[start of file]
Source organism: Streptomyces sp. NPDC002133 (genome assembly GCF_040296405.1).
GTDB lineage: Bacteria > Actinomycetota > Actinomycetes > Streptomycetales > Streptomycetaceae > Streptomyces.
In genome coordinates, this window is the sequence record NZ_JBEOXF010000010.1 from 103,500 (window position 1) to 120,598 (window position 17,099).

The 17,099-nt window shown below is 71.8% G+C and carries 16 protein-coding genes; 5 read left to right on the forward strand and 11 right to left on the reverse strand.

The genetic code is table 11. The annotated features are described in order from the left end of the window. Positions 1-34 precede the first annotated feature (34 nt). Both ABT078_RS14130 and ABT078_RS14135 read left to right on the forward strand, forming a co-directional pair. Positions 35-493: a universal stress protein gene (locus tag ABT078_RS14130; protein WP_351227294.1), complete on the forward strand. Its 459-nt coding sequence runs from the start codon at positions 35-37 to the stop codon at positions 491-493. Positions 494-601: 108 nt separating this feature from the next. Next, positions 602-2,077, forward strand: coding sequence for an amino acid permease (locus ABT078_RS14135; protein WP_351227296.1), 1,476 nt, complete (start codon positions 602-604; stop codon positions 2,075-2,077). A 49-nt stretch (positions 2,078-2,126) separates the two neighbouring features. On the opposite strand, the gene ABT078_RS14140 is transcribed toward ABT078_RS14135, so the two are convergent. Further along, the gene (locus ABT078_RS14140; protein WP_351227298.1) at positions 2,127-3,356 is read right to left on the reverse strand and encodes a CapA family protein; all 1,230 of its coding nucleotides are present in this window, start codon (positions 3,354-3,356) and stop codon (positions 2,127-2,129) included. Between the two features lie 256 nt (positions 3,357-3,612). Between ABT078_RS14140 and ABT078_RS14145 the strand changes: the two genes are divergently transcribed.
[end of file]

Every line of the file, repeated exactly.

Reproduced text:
Source organism: Streptomyces sp. NPDC002133 (genome assembly GCF_040296405.1).
GTDB lineage: Bacteria > Actinomycetota > Actinomycetes > Streptomycetales > Streptomycetaceae > Streptomyces.
In genome coordinates, this window is the sequence record NZ_JBEOXF010000010.1 from 103,500 (window position 1) to 120,598 (window position 17,099).

The 17,099-nt window shown below is 71.8% G+C and carries 16 protein-coding genes; 5 read left to right on the forward strand and 11 right to left on the reverse strand.

The genetic code is table 11. The annotated features are described in order from the left end of the window. Positions 1-34 precede the first annotated feature (34 nt). Both ABT078_RS14130 and ABT078_RS14135 read left to right on the forward strand, forming a co-directional pair. Positions 35-493: a universal stress protein gene (locus tag ABT078_RS14130; protein WP_351227294.1), complete on the forward strand. Its 459-nt coding sequence runs from the start codon at positions 35-37 to the stop codon at positions 491-493. Positions 494-601: 108 nt separating this feature from the next. Next, positions 602-2,077, forward strand: coding sequence for an amino acid permease (locus ABT078_RS14135; protein WP_351227296.1), 1,476 nt, complete (start codon positions 602-604; stop codon positions 2,075-2,077). A 49-nt stretch (positions 2,078-2,126) separates the two neighbouring features. On the opposite strand, the gene ABT078_RS14140 is transcribed toward ABT078_RS14135, so the two are convergent. Further along, the gene (locus ABT078_RS14140; protein WP_351227298.1) at positions 2,127-3,356 is read right to left on the reverse strand and encodes a CapA family protein; all 1,230 of its coding nucleotides are present in this window, start codon (positions 3,354-3,356) and stop codon (positions 2,127-2,129) included. Between the two features lie 256 nt (positions 3,357-3,612). Between ABT078_RS14140 and ABT078_RS14145 the strand changes: the two genes are divergently transcribed.